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September 11, 1987 - Image 39

Resource type:
Text
Publication:
The Detroit Jewish News, 1987-09-11

Disclaimer: Computer generated plain text may have errors. Read more about this.

TORAH PORTION

BARRY'S
LETS RENT
IT

Judaism Requires
Communal Participation

RABBI IRWIN GRONER

Special to The Jewish News

This week's Torah portion
describes the beautiful and
impressive ritual of Bikurim,
the bringing of the first fruits
in the spring of the year at
the festival of Shavuot.
Pilgrims who came from all
parts of the land to the city of
Jerusalem would ascend Mt.
Zion, and they would recite
there a statement of
thanksgiving to the
Almighty. ,
The Mishnah describes in
detail the manner in which
the bringing of the first fruits
took place. Entire com-
munities went up in splendid
procession. Accompanied by
musical instruments, the
pilgrims sang with exultation
as they entered Jerusalem

value is most acutely needed
in the realm of the spirit. We
can be satisfied if others play,
think, or entertain for us. But
should we expect others to be
religious in our place, to
undertake our own exercise of
the spirit, to carry our first
fruits into the sanctuary? The
participant is inspired by the
very act of his self-expression,
but the bystander does not
truly share in the depth of
religious encounter.

The genius of Judaism has
been that our religion, unlike
others, belongs to the people.
A Yiddish expression de-
clares, "Nine rabbis don't
make a minyan; but ten cob-
blers do?' The great growth
and development of Judaism
was not a product of an ec-
clesiastical structure, because
we had none. It was not due
to a professional class of rab-
bis, because such did not ex-
ist until the 15th Century.
Jewish continuity was
assured by the personal com-
mitment of every Jew to the
fulfillment of the Command-
ments and observances which
gave meaning to his life. Our
tradition bears witness to the
unwavering emphasis on the
responsibility of every Jew,
not just the chosen few, to
shoulder his responsibility to
his people, faith, and God.

Shabbat Ki Tavo:
Deuteronomy
26:1-29:8
Isaiah 60:1-22.

joyfully, often carrying their
fruits on beasts of burden.
When they reached the Tem-
ple Mount, every pilgrim
placed the basket on his own
shoulders. Even the king of
Israel, in all of his royal ma-
jesty, did the same and
presented his first fruits
before the Lord, as he joined
in the procession.
This ritual contains a great
lesson. A monarch does not
perfrom menial labor nor
does he march in a procession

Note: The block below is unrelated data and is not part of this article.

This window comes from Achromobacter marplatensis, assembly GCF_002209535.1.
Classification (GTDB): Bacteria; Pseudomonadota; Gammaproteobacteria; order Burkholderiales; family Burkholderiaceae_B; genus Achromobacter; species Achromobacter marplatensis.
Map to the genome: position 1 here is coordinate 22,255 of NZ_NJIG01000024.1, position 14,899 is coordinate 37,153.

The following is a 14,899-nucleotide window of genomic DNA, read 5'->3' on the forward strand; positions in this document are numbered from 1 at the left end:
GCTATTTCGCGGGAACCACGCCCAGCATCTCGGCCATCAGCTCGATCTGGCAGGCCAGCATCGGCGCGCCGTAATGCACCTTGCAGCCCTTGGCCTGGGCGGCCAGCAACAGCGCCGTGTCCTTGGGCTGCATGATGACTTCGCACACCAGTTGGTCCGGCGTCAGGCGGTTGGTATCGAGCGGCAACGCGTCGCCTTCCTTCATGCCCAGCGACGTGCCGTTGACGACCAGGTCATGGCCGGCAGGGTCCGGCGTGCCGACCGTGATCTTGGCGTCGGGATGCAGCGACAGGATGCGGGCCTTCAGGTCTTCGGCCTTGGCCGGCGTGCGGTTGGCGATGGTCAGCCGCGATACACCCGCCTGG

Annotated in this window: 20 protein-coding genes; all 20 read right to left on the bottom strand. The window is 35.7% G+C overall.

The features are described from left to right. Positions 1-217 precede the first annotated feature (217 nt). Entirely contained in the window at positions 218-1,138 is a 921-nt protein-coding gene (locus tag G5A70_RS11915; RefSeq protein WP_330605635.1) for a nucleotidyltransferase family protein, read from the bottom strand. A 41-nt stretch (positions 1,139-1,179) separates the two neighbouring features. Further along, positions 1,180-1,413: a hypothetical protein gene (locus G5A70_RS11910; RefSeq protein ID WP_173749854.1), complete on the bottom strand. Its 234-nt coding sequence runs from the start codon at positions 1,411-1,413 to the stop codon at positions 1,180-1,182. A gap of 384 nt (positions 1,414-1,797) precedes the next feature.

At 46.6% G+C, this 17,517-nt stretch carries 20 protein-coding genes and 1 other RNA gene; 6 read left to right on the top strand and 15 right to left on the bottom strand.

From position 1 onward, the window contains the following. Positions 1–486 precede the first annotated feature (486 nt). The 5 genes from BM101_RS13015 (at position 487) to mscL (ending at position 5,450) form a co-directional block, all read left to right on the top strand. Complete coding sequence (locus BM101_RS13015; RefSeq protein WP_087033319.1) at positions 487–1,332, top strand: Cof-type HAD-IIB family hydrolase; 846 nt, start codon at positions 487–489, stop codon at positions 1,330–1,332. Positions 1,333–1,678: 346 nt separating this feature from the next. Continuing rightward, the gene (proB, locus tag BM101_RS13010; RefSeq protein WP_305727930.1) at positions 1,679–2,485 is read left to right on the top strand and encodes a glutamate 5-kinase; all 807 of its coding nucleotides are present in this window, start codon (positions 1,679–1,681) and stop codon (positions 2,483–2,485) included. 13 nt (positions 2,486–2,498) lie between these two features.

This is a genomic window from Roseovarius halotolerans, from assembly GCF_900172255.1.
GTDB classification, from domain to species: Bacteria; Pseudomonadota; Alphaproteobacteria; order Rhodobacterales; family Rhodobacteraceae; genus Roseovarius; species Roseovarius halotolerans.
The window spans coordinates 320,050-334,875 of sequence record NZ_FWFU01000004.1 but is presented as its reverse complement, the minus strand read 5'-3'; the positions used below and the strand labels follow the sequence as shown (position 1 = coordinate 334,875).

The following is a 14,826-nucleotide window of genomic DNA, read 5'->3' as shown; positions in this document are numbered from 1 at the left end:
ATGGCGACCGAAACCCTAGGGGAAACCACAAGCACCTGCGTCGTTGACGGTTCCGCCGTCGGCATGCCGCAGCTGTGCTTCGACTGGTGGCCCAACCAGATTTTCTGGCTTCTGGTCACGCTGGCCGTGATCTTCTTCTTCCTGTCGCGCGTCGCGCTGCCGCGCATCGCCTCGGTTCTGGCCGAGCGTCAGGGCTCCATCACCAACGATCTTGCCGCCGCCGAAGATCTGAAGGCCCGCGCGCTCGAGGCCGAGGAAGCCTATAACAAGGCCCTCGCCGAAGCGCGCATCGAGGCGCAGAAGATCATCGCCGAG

with commoners. The king
could have watched the
ceremony as an observer of
the pageantry. But the king
was required to be a partici-
pant. All of Israel brought
their first fruits and the king
himself was obligated to join
in this entourage. The tradi-
tion thus emphasized the
mitzvah of being a partici-
pant rather than a spectator.
This truth merits renewed
emphasis in our time when so
many people are engaged in
passive watching. We observe
athletes exercising their
talents, we are entranced by
television personalities per-
forming on the screen, we
listen to brilliant lecturers ex-
hibiting their intellectual
prowess in public forums. We
are entertained, stimulated,
and enlightened, but a vital
component is missing.
Only involvement and par-
ticipation make possible the
process of growth and per-
sonal development. This

-

Judaism gives us all oppor-
tunities and occasions to
become participants rather
than spectators. As we gather
daily with our families,
parents and children have op-
portunities to recite a bless-
ing, invoke the name of God,
and make of the family table
an altar. Words of Ibrah may
be studied and discussed. The
Sabbath offers a weekly occa-
sion for the family to share in
sacred observance with the
lighting of candles, the recital
of blessings, the singing of
songs and prayers. Each Ho-
ly Day with its distinctive
practices enables us to
become participants in sacred
moments.
The High Holy Days are
rapidly approaching. Large
numbers of people will gather
in synagogues everywhere.
But the service is not a
theatrical performance, but
rather a spiritual exercise to
be undergone by each wor-
shipper. As each Jew engages
in that divine, human
dialogue which is prayer, as
each individual offers the first
fruits of his hope, love and
yearning, the entire con-
gregation can be uplifted to
new heights of the spirit.

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THE DETROIT JEWISH NEWS

39

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